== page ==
Ruling: German tortured by CIA
Man says he was mistaken for terrorism suspect.
PARIs — A European court issued a landmark ruling Thursday that condemned the CIA’s socalled extraordinary renditions programs and bolstered those who say they were illegally kidnapped and tortured as part of an overzealous war on terrorism.
The European Court of Human Rights ruled that a German car salesman was a victim of torture and abuse, in a long-awaited victory for a man who had failed for years to get courts in the United States and Europe to recognize him as a victim.
Khaled El-Masri says he was kidnapped from Macedonia in 2003, mistaken for a terrorism suspect, then held for four months and brutally interrogated at an Afghan prison known as the “Salt Pit” run by the CIA. He says that once U.S. authorities realized he was not a threat, they illegally sent him to Albania and left him on a mountainside.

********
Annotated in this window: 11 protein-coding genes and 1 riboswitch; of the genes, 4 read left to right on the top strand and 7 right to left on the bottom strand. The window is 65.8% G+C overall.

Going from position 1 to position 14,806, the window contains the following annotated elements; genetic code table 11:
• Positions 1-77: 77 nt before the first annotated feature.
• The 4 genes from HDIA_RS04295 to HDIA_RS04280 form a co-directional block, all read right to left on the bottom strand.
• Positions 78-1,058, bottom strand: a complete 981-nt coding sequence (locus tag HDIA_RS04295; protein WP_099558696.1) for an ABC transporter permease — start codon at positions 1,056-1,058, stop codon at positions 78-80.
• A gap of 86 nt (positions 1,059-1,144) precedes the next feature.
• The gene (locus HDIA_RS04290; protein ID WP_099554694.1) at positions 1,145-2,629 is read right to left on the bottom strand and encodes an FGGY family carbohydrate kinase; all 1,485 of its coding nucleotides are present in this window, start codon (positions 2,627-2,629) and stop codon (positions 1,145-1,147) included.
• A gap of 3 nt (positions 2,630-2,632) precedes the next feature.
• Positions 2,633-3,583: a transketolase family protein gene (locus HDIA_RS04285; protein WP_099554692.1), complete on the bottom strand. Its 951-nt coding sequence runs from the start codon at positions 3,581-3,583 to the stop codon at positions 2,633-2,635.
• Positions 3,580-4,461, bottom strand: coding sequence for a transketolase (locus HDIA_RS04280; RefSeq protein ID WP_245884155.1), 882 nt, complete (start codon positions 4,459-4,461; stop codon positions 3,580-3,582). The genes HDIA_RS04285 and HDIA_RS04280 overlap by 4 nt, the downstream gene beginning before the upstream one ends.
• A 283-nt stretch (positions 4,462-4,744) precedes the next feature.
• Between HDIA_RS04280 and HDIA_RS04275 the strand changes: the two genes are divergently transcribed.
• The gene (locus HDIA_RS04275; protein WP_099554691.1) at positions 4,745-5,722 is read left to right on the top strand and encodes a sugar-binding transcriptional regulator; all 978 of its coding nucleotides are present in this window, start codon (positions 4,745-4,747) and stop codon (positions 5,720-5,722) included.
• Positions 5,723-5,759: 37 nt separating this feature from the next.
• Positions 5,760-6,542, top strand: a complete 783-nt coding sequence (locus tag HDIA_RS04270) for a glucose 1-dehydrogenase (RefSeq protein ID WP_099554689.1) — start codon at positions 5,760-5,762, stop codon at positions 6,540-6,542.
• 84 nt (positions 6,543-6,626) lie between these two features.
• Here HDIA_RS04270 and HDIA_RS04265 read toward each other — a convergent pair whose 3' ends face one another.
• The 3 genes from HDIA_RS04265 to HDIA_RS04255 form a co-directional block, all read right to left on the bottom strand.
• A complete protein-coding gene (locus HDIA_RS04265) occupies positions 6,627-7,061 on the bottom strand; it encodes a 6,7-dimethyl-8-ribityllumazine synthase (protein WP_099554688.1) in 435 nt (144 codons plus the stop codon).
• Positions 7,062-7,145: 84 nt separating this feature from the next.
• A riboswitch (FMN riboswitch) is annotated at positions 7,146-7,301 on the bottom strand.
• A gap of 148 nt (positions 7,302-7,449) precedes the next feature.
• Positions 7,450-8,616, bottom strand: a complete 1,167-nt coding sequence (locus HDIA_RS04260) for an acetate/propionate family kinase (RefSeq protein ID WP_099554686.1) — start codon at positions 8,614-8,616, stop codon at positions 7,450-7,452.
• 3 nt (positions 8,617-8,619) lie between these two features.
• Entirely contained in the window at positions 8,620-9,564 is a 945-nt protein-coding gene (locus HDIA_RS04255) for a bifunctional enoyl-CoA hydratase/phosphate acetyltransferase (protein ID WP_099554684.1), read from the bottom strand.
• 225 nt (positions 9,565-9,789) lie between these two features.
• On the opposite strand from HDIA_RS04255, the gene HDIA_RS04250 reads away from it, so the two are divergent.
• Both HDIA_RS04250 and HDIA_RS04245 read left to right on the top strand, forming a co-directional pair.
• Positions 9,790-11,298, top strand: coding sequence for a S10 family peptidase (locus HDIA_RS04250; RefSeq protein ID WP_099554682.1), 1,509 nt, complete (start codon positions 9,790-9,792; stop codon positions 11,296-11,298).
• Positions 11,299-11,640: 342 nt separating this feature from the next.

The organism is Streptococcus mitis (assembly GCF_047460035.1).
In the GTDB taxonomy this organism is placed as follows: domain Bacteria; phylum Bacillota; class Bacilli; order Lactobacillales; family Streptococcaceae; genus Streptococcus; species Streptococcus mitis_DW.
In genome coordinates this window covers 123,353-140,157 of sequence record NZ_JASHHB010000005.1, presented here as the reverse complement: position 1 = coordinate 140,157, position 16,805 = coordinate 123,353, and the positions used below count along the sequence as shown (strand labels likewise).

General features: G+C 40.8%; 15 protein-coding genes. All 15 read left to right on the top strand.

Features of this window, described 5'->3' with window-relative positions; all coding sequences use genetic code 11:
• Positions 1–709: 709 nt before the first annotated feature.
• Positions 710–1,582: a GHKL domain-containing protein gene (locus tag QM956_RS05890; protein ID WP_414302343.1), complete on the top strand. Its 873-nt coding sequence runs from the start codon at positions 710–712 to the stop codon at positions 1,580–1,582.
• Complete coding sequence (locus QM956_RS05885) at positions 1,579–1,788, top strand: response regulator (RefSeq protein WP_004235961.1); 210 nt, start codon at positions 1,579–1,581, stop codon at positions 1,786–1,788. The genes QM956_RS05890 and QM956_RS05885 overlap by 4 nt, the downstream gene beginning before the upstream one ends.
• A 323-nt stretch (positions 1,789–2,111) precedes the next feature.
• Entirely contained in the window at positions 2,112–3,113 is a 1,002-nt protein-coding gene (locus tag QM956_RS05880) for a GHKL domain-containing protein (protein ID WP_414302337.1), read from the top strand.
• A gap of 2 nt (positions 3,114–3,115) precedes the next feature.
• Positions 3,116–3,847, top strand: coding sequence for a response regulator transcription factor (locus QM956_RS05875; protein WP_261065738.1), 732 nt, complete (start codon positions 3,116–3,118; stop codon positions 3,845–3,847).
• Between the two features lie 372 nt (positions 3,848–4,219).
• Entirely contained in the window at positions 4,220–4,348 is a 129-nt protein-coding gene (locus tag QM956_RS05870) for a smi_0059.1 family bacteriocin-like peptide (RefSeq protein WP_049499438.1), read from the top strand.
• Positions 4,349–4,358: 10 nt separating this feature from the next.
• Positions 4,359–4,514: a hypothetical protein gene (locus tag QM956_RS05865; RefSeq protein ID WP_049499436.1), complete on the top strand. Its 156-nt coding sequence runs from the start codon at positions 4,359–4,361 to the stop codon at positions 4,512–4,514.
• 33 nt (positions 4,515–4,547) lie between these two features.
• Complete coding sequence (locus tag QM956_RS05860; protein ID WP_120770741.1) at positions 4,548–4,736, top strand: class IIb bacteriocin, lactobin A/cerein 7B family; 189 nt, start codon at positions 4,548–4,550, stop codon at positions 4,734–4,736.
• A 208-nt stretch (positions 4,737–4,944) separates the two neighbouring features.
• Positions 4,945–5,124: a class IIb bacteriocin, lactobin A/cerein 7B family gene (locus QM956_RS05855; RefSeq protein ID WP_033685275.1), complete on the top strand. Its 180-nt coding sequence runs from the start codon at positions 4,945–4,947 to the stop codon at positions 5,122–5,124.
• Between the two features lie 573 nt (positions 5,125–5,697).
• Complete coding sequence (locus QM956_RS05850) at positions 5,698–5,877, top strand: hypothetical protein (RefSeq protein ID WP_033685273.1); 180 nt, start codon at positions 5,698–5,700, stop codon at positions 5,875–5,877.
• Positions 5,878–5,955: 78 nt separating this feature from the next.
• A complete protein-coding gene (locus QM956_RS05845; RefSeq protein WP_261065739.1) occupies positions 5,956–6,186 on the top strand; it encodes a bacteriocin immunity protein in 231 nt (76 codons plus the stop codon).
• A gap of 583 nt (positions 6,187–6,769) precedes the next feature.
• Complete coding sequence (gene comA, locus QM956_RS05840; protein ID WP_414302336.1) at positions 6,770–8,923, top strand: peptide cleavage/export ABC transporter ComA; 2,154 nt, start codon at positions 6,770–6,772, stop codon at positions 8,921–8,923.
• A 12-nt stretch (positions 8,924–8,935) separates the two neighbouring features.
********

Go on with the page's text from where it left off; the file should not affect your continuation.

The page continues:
The European court, based in France, ruled that El-Masri’s account was “established beyond reasonable doubt.”
It said the government of Macedonia violated El-Masri’s rights repeatedly and ordered it to pay $78,500 in damages.
Macedonia’s Justice Ministry said it would pay ElMasri.
U.S. officials have long since closed internal investigations into the El-Masri case, and the administration of President Barack Obama has distanced itself from some counterterrorism activities conducted under former U.S. President George W. Bush.